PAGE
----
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Meta launches crackdown on use of ‘Zionist’—potentially further silencing Palestinian voices

Meta noted the term didn’t have a consensus definition though.


Tricia Crimmins


Meta, the parent company of Instagram and Facebook, announced today that it will now be removing content that attacks Zionists utilizing antisemitic tropes, such as claiming Zionists hoard power or comparing them to vermin.

Antisemitism is prejudice against Jewish people and Zionism is the belief that a Jewish nation should exist. Not all Zionists are Jewish, nor are all Jewish people Zionists. However, since Hamas’ Oct. 7 attack on Israel, many institutions and platforms have grappled with the differences between antisemitism and anti-Zionism, frequently conflating the two and deeming any criticism of Israel as hate speech.

In its updated hate speech policy, Meta stated it will remove “content attacking ‘Zionists’ when it is not explicitly about the political movement” and uses antisemitic tropes.

“We do allow people to criticize adherents of political affiliations and ideologies,” Meta stated in a post from its Transparency Center. “For example, we would remove a post that says, ‘People of ‘X religion’ are stupid,’ but we would allow, ‘Supporters of ‘X political movement’ are stupid.’”

Those tropes include the harmful stereotype that Jewish people run the world or control the media; that they are pigs, vermin, or diseased; or that they should be physically harmed.

“We recognize there is nothing approaching a global consensus on what people mean when they use the term ‘Zionist,’” Meta stated. “However, based on our research, engagement, and on-platform investigation into its use as a proxy term for Jewish people and Israelis in relation to certain types of hateful attacks, we will now remove content that targets ‘Zionists’… on the basis that ‘Zionist’ in those instances often appears to be a proxy for Jewish or Israeli people.”

According to Meta, the shift in approach comes after the company examined uses of the word “Zionist” on its platforms at recent Policy Forum meetings.

But it has the potential to further silence pro-Palestinian voices on the platform, potentially reigning in any criticism of Israel. Since Oct. 7, Meta has been accused multiple times of censoring pro-Palestinian voices on Instagram and Facebook.

In May, multiple pro-Palestinian student groups said their accounts were frozen because Meta claimed the groups “shared or sent symbols, praise, or support of people [Meta defines] as dangerous, or followed them” after posting about the Rafah Massacre, during which Israel struck shelters that housed Palestinian civilians in a city it had designated as a safe zone.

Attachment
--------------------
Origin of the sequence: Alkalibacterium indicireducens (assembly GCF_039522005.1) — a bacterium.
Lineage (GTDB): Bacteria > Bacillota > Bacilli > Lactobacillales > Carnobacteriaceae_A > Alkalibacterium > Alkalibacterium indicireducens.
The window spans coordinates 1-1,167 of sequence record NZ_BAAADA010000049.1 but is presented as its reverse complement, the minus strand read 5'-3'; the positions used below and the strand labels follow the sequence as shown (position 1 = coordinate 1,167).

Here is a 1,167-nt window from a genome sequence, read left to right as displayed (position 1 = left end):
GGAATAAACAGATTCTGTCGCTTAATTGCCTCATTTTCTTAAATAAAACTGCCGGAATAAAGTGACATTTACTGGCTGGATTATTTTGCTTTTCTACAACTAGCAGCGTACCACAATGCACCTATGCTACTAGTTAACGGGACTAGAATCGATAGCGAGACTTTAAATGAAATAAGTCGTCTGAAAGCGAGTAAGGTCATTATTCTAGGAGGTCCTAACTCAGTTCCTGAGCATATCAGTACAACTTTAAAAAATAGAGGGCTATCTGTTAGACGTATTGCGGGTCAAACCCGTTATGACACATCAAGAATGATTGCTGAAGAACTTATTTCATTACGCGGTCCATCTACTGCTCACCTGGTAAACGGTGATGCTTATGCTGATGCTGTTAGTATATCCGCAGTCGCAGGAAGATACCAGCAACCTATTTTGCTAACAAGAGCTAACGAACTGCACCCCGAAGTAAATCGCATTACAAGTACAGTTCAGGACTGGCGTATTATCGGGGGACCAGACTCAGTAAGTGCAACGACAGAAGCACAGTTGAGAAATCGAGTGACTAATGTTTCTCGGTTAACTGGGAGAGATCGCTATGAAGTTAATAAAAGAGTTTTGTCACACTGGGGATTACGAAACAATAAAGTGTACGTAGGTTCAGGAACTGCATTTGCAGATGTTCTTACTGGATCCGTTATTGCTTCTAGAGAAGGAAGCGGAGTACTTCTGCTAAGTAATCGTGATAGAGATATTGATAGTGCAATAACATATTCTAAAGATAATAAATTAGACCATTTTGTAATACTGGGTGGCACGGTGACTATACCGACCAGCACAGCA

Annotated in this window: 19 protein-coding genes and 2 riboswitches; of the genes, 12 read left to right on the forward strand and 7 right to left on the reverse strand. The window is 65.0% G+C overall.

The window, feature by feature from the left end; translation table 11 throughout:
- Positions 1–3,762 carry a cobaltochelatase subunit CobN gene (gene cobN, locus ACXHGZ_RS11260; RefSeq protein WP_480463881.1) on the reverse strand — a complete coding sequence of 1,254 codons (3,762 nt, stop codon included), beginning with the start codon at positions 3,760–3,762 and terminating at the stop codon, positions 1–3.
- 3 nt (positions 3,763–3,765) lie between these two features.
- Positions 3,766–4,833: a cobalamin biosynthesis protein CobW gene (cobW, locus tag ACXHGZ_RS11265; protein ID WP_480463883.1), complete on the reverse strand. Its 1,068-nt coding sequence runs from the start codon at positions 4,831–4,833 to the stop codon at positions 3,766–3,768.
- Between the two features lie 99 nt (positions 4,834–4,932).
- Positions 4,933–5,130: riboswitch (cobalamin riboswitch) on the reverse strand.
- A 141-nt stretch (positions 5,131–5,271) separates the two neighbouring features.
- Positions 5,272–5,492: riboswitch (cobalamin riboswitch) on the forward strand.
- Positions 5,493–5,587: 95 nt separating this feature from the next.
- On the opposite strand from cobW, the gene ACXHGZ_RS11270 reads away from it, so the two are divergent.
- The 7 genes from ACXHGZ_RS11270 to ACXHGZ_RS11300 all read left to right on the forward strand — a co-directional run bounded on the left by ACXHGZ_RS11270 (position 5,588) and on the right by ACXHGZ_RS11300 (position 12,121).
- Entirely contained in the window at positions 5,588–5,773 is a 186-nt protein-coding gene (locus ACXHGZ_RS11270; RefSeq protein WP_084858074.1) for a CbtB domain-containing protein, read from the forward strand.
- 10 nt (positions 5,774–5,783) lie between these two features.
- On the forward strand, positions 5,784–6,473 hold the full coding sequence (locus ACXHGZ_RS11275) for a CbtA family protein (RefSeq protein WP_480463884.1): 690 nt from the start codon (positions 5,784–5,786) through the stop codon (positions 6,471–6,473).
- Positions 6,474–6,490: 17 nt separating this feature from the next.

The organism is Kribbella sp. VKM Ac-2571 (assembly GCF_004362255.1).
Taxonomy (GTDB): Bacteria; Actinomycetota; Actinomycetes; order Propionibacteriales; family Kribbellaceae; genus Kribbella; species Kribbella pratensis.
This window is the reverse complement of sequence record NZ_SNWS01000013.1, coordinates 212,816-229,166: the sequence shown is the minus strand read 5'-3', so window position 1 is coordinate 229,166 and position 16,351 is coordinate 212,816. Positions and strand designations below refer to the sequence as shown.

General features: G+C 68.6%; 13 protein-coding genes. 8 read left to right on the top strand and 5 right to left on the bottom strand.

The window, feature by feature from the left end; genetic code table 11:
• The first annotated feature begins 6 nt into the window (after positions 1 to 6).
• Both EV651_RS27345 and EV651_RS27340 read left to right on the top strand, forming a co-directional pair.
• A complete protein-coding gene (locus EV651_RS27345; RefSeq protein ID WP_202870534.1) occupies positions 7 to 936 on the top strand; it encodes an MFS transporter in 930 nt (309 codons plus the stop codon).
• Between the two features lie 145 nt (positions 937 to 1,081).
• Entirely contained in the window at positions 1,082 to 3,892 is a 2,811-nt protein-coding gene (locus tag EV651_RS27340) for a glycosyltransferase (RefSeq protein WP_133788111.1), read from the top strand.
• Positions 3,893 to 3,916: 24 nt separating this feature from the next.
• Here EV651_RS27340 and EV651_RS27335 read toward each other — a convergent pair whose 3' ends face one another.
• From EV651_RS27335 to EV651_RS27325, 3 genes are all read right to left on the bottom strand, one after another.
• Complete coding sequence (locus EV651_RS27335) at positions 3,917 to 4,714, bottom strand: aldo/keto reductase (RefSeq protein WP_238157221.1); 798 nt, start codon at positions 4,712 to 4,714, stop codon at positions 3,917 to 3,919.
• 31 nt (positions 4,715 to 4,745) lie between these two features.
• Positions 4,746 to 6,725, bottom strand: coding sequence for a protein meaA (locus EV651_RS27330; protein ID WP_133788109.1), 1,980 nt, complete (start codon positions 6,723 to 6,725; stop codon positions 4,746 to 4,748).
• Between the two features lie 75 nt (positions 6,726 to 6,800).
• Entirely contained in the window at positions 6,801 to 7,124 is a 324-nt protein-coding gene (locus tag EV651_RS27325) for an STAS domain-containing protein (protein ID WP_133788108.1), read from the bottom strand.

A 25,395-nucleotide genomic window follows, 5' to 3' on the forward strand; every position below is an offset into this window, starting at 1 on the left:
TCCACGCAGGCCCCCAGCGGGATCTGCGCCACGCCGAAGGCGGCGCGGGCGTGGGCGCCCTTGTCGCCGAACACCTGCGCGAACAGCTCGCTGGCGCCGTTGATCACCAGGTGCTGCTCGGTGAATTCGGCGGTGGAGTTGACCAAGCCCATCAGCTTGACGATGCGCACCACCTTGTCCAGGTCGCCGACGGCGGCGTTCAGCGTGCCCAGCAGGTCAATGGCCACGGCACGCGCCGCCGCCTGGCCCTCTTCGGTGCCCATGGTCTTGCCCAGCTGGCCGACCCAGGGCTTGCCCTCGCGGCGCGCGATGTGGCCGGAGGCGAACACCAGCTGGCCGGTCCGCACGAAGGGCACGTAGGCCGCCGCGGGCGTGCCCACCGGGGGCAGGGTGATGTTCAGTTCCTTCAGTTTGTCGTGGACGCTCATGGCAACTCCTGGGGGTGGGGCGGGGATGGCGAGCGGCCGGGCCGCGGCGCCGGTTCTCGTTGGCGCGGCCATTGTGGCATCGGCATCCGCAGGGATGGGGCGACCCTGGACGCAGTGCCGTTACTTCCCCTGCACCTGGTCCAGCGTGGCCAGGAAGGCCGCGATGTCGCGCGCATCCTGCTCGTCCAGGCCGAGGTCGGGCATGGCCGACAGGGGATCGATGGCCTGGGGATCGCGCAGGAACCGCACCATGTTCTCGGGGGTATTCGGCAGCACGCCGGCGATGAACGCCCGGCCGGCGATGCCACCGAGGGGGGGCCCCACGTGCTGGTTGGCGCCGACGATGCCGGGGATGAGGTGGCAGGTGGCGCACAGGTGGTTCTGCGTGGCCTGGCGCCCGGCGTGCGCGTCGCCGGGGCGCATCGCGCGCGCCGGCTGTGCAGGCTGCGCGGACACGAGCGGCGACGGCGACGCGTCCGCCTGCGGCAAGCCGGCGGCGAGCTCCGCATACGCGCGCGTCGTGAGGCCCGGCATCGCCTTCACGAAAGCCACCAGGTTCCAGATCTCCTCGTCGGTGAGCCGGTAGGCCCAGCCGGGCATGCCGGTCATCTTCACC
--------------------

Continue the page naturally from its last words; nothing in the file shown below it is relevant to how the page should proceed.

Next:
In the lead-up to Meta’s policy change, pro-Palestinian political and community groups, including the U.S. Campaign for Palestinian Rights and Jewish Voice for Peace garnered over 50,000 signatures on a petition asking Meta’s CEO, Mark Zuckerberg, to not “further silence criticism of the Israeli military, Israeli government, and Zionism by shutting down conversations involving the term ‘Zionist.’”

“Meta: We need to talk about Genocide,” the petition stated. “Don’t censor our speech.”

Since Oct. 7, over 38,000 Palestinians have been killed by Israeli military offensives.

In the wake of Meta’s policy announcement, many pro-Israel groups praised the company and called the updated guidelines “a crucial step in the fight against online antisemitism.”

But one prominent online account, in supporting Meta, claimed the use of the term was inherently antisemitic, accidentally highlighting the concerns with the policy.

“@Meta is taking a much-needed step forward in combatting modern day antisemitism as it will now ban posts in which Jews are targeted with the alternative term ‘Zionist,’” @StopAntisemisim, a non-profit organization “dedicated to exposing” antisemites, tweeted today. “‘Zionist’ is a clear proxy for hate speech and StopAntisemitism is thrilled with the tech giant’s policy decision.”

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